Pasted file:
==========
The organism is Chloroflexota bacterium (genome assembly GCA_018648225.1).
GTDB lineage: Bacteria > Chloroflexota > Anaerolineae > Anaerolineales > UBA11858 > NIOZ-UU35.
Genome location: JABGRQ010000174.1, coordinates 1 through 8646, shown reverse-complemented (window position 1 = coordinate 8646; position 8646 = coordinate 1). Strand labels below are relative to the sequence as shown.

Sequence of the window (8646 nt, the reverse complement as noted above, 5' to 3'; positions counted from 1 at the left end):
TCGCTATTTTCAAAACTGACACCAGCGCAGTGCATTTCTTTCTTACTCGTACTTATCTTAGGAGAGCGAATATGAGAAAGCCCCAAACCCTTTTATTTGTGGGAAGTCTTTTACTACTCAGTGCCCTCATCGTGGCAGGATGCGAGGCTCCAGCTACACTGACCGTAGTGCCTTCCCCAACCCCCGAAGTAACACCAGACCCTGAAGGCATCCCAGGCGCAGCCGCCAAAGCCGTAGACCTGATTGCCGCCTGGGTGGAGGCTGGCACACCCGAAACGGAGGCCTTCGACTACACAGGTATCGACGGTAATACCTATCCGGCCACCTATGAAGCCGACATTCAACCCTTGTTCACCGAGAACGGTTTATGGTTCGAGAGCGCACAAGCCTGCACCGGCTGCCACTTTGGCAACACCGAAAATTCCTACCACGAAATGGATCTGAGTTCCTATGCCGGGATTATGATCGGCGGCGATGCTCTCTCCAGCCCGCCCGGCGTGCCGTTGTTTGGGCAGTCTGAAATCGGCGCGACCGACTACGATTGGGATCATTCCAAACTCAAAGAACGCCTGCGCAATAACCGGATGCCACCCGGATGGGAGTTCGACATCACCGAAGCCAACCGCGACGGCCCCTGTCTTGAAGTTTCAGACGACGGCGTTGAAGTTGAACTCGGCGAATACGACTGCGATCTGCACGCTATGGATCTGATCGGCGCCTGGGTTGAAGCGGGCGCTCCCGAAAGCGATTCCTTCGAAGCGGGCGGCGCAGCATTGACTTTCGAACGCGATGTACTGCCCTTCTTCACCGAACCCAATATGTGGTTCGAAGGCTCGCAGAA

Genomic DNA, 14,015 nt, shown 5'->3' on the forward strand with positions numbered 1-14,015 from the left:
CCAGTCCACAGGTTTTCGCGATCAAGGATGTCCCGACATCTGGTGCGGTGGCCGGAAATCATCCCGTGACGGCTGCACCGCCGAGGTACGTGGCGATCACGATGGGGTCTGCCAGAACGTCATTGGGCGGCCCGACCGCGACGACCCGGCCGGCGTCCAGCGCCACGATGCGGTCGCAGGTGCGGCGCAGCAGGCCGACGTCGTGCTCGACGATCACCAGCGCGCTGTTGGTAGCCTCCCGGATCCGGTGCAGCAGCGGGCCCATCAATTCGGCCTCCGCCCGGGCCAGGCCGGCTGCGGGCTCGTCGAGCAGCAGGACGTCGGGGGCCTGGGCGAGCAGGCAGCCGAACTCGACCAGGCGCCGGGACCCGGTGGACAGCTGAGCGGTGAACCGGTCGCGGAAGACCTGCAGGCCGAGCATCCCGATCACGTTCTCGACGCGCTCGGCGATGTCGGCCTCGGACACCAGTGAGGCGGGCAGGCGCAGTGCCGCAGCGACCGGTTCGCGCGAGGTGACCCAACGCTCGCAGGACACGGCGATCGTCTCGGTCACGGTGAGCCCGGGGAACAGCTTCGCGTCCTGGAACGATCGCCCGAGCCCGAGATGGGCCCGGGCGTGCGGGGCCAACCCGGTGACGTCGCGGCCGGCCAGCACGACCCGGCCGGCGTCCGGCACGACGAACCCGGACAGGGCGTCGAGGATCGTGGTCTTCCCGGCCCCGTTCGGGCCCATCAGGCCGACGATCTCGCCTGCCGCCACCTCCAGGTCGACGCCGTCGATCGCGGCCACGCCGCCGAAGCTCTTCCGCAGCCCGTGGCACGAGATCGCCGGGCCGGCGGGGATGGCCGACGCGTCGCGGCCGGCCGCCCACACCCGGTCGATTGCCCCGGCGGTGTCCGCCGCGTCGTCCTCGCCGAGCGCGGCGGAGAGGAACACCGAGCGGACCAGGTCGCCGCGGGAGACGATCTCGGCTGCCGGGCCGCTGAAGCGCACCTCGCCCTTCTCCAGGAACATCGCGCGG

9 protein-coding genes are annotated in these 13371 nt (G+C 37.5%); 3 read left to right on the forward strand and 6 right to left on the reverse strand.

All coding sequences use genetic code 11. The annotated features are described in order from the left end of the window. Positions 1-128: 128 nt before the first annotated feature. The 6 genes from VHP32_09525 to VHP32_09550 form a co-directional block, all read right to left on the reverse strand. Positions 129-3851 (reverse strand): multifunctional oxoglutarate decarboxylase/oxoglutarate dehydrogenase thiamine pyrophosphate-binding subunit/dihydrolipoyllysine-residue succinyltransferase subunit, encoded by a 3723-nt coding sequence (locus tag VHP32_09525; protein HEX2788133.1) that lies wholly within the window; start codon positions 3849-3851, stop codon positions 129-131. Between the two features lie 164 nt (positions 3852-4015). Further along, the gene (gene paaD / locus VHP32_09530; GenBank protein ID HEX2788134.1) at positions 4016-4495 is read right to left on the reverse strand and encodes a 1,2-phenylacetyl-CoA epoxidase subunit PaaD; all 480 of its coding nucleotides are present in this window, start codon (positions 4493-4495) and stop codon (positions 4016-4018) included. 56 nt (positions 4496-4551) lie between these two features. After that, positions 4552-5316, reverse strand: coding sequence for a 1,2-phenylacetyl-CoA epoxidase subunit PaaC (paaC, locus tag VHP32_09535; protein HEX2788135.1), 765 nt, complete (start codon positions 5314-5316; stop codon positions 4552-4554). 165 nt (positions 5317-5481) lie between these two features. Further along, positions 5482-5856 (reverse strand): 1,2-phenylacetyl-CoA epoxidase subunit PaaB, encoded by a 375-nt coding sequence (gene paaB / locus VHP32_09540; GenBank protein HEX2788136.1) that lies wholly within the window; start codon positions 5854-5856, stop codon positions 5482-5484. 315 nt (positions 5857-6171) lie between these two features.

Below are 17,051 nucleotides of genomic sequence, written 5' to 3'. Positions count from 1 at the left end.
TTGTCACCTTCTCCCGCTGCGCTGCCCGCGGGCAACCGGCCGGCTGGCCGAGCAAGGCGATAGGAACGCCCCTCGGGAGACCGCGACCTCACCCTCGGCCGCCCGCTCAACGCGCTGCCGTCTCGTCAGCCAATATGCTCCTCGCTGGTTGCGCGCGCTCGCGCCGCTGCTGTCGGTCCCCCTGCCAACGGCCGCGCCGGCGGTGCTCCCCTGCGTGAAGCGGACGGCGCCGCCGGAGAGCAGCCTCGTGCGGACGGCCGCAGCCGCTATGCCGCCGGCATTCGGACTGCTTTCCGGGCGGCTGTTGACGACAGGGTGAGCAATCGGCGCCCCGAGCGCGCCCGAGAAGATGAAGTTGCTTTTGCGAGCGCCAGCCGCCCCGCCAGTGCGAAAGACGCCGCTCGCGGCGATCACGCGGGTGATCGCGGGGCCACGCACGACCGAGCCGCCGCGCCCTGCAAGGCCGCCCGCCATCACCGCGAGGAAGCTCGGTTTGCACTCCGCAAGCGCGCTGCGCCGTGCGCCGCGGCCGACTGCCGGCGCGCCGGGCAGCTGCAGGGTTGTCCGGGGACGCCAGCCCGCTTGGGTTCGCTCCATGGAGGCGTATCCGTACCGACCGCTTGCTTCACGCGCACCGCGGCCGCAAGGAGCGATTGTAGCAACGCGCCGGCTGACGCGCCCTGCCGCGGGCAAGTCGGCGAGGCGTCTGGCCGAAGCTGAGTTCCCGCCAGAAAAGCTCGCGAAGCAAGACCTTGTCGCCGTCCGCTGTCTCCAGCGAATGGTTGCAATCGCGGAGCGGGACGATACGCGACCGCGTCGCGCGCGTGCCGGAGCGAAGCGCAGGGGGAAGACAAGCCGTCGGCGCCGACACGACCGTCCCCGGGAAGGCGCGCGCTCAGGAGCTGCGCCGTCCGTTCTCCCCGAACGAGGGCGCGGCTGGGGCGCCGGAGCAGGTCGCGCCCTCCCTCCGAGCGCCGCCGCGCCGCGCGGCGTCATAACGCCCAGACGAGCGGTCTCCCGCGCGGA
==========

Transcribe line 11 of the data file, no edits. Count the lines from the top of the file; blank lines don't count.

TTGTCACCTTCTCCCGCTGCGCTGCCCGCGGGCAACCGGCCGGCTGGCCGAGCAAGGCGATAGGAACGCCCCTCGGGAGACCGCGACCTCACCCTCGGCCGCCCGCTCAACGCGCTGCCGTCTCGTCAGCCAATATGCTCCTCGCTGGTTGCGCGCGCTCGCGCCGCTGCTGTCGGTCCCCCTGCCAACGGCCGCGCCGGCGGTGCTCCCCTGCGTGAAGCGGACGGCGCCGCCGGAGAGCAGCCTCGTGCGGACGGCCGCAGCCGCTATGCCGCCGGCATTCGGACTGCTTTCCGGGCGGCTGTTGACGACAGGGTGAGCAATCGGCGCCCCGAGCGCGCCCGAGAAGATGAAGTTGCTTTTGCGAGCGCCAGCCGCCCCGCCAGTGCGAAAGACGCCGCTCGCGGCGATCACGCGGGTGATCGCGGGGCCACGCACGACCGAGCCGCCGCGCCCTGCAAGGCCGCCCGCCATCACCGCGAGGAAGCTCGGTTTGCACTCCGCAAGCGCGCTGCGCCGTGCGCCGCGGCCGACTGCCGGCGCGCCGGGCAGCTGCAGGGTTGTCCGGGGACGCCAGCCCGCTTGGGTTCGCTCCATGGAGGCGTATCCGTACCGACCGCTTGCTTCACGCGCACCGCGGCCGCAAGGAGCGATTGTAGCAACGCGCCGGCTGACGCGCCCTGCCGCGGGCAAGTCGGCGAGGCGTCTGGCCGAAGCTGAGTTCCCGCCAGAAAAGCTCGCGAAGCAAGACCTTGTCGCCGTCCGCTGTCTCCAGCGAATGGTTGCAATCGCGGAGCGGGACGATACGCGACCGCGTCGCGCGCGTGCCGGAGCGAAGCGCAGGGGGAAGACAAGCCGTCGGCGCCGACACGACCGTCCCCGGGAAGGCGCGCGCTCAGGAGCTGCGCCGTCCGTTCTCCCCGAACGAGGGCGCGGCTGGGGCGCCGGAGCAGGTCGCGCCCTCCCTCCGAGCGCCGCCGCGCCGCGCGGCGTCATAACGCCCAGACGAGCGGTCTCCCGCGCGGA